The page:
5 JUNE 1920, Page 19


Ma. DAYAL'S book offers a convincing illustration of the inability of Germany not only to make friends but to keep those that

accident had already made for her. Mr. Dayal did not follow exactly the advice of Lord Eldon : " If I were to begin life again, d—n my eyes I'd start as an agitator " ; but he entered on that attractive if unrestful career while he was still a young man. After distinguishing himself signally in his University course, he came to the conclusion that " no Indian who really loves his country ought to compromise his principles and barter his rectitude of conduct for any favour whatever at the hands of the alien oppressive rulers of India," and he removed his

name from the books of St. John's College, Oxford, where he held a State scholarship. For the next eight or nine years he engaged in active propaganda work against the continuance of British rule in India, advocating during his residence in the

United States a policy of such extreme violence that the authorities arrested him in order to deport him as an undesirable alien. He escaped, however, to Switzerland, and in the early months of the war joined the Indian National Party, which worked under German direction in Berlin. In the volume under review he shows plainly how his residence in Germany and Turkey, by the severe logic of facts, brought about his ultimate disillusionment.

The first unpleasant impression he received in Germany was derived from the discourtesy and arrogance that pervaded not only the ruling oligarchy but the people themselves. Then instances, which he quotes, began to multiply of their brutality,

selfishness, snobbery, and unscrupulousness ; of their lack of imagination and insight into the minds of others ; of their disregard of the most ordinary obligations of decency and honour. He realized that their conviction of their moral superiority over other nations had induced a resulting belief in their superiority over morality itself, and he decided that " The German is utterly unfit to be entrusted with power over weaker fellow-men. The English, French, American, and Italian colonists also make mistakes and are often guilty of injustice ; but they recognize the law of humanity and can never transgress certain well-defined limits. . . . India should know that the few Indians who have worked with the Germans during the war have not the slightest desire to repeat the experiment. We have learnt much, and we do not wish to }lava anything to do with the German again."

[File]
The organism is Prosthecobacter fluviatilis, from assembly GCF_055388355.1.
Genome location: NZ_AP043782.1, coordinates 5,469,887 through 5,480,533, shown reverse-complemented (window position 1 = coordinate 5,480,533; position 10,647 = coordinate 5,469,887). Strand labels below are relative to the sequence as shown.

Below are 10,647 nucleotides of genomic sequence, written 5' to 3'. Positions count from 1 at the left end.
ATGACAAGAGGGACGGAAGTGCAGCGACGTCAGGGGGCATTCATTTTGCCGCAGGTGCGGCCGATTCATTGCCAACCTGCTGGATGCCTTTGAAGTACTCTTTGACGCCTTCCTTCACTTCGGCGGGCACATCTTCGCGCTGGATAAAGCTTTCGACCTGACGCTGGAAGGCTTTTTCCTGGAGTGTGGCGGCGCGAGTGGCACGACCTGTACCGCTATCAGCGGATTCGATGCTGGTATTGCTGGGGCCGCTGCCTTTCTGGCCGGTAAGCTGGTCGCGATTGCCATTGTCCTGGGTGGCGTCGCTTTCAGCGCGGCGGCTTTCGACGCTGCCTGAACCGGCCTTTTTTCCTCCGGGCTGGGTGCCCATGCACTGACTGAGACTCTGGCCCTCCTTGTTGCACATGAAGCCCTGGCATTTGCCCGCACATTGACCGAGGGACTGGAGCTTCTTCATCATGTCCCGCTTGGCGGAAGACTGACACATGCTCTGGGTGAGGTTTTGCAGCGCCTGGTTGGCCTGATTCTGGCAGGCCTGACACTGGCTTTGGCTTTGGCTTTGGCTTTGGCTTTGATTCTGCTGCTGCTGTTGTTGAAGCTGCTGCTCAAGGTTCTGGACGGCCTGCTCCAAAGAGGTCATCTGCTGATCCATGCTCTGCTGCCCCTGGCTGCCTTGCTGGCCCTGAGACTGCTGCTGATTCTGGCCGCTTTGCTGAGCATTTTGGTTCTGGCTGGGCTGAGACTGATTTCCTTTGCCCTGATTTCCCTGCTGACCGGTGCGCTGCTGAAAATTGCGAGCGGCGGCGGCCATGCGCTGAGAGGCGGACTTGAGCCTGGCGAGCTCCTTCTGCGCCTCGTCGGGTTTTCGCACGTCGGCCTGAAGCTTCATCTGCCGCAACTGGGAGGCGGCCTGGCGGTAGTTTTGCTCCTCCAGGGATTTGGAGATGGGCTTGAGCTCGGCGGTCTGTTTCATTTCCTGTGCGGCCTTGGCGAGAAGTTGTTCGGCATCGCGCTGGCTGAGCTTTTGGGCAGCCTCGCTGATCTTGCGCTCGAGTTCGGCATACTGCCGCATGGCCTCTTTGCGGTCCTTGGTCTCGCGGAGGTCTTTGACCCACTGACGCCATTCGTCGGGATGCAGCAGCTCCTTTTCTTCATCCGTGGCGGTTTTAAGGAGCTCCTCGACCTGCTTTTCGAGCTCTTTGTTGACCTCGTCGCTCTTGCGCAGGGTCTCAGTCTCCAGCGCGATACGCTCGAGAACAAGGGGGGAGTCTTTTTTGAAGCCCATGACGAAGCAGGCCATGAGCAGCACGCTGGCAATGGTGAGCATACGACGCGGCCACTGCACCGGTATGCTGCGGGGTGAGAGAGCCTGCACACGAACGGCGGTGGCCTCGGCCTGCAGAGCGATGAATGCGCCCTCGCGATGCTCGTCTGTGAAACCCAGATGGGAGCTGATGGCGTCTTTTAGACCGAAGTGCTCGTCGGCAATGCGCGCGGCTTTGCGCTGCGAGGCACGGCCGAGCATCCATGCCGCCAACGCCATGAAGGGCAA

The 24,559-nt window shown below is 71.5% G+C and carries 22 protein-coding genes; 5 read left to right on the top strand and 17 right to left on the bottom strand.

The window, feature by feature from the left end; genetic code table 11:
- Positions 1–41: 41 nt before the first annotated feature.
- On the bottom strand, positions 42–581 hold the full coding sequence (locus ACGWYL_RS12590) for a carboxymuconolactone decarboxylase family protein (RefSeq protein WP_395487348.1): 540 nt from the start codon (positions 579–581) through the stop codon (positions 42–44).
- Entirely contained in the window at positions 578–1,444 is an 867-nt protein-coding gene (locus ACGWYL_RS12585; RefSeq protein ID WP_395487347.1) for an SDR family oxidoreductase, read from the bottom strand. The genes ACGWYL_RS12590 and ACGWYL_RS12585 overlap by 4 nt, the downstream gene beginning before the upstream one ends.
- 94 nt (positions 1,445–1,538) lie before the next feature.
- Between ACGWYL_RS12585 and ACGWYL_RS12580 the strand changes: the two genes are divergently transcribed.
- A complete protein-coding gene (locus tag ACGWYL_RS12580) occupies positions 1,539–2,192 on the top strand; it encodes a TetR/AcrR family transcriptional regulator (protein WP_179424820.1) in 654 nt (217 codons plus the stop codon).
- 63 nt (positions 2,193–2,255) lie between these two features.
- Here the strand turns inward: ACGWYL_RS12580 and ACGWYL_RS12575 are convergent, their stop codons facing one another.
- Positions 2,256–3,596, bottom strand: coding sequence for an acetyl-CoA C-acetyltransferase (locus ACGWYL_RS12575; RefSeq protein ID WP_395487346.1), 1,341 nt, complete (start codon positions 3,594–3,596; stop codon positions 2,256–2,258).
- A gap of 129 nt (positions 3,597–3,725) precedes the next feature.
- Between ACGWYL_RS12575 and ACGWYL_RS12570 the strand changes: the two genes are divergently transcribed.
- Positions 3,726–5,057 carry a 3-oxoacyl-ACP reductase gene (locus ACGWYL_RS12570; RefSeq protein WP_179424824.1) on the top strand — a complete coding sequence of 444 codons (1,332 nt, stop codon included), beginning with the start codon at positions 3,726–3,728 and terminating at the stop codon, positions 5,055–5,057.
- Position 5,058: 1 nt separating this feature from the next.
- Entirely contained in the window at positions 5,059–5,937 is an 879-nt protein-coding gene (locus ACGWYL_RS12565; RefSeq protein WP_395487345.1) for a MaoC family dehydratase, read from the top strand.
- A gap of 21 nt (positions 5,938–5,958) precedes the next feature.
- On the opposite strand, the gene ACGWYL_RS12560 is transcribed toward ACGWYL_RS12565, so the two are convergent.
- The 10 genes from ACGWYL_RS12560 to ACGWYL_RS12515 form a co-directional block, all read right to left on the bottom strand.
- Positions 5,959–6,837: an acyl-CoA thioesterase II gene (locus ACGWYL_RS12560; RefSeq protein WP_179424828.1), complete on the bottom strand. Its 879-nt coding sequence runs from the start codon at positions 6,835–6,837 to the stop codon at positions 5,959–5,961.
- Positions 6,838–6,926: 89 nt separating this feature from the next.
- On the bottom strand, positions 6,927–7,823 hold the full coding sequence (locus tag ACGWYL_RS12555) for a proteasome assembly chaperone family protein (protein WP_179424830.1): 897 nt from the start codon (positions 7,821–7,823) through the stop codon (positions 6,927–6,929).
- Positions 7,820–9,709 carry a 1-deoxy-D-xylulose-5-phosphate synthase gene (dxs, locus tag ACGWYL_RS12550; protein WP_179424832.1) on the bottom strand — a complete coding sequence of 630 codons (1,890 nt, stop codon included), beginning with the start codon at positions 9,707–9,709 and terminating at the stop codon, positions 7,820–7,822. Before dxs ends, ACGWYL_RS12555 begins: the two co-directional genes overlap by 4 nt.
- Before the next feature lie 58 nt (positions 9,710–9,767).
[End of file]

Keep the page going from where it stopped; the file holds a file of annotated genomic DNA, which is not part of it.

From Germany Mr. Dayal moved on into Turkey, and the process of disillusionment continued. He found that the Turk could fight, but that he could not administer or organize. Pan-

Islamism was a sham, carried on for the benefit of the Ministers of the Young Turk Party. The Turks, like the Germans, were

acting solely in their own interests ; they had no use for a spirit of nationality which pointed otherwise than towards Con- stantinople ; they discouraged and neglected enthusiasts who had made enormous sacrifices for the cause which Turkey was nominally leading :- "There is nothing but dirt, and dead dogs, and scheming rascals in Stamboul," he concluded. " The sad fate of the Turkish people proves that there is no magic in national self- government ' as such. It all depends on the character and capacity of the governing class, for the peasants and the working men cannot take part in the administration. They pay taxes and expect to receive the benefits of a sound administration in return. The upper and middle classes of Egypt, India, and Persia cannot administer successfully without European control and guidance. They are wanting in energy, public spirit, and technical knowledge. They can neither organize the defence of the country nor establish a good system of internal government. A mixed European and Oriental administration is the best for these countries, as the European officials are honest, energetic, and capable, while the Orientals know the customs and traditions of the people."

These are remarkable opinions to come from a man of ability who has spent so much of his life advocating the opposite cause,

and it is strong evidence of Mr. Dayal's candour that he utters them so clearly and straightly. We commend his whole book to our readers as being both interesting in itself and important from the character of its testimony.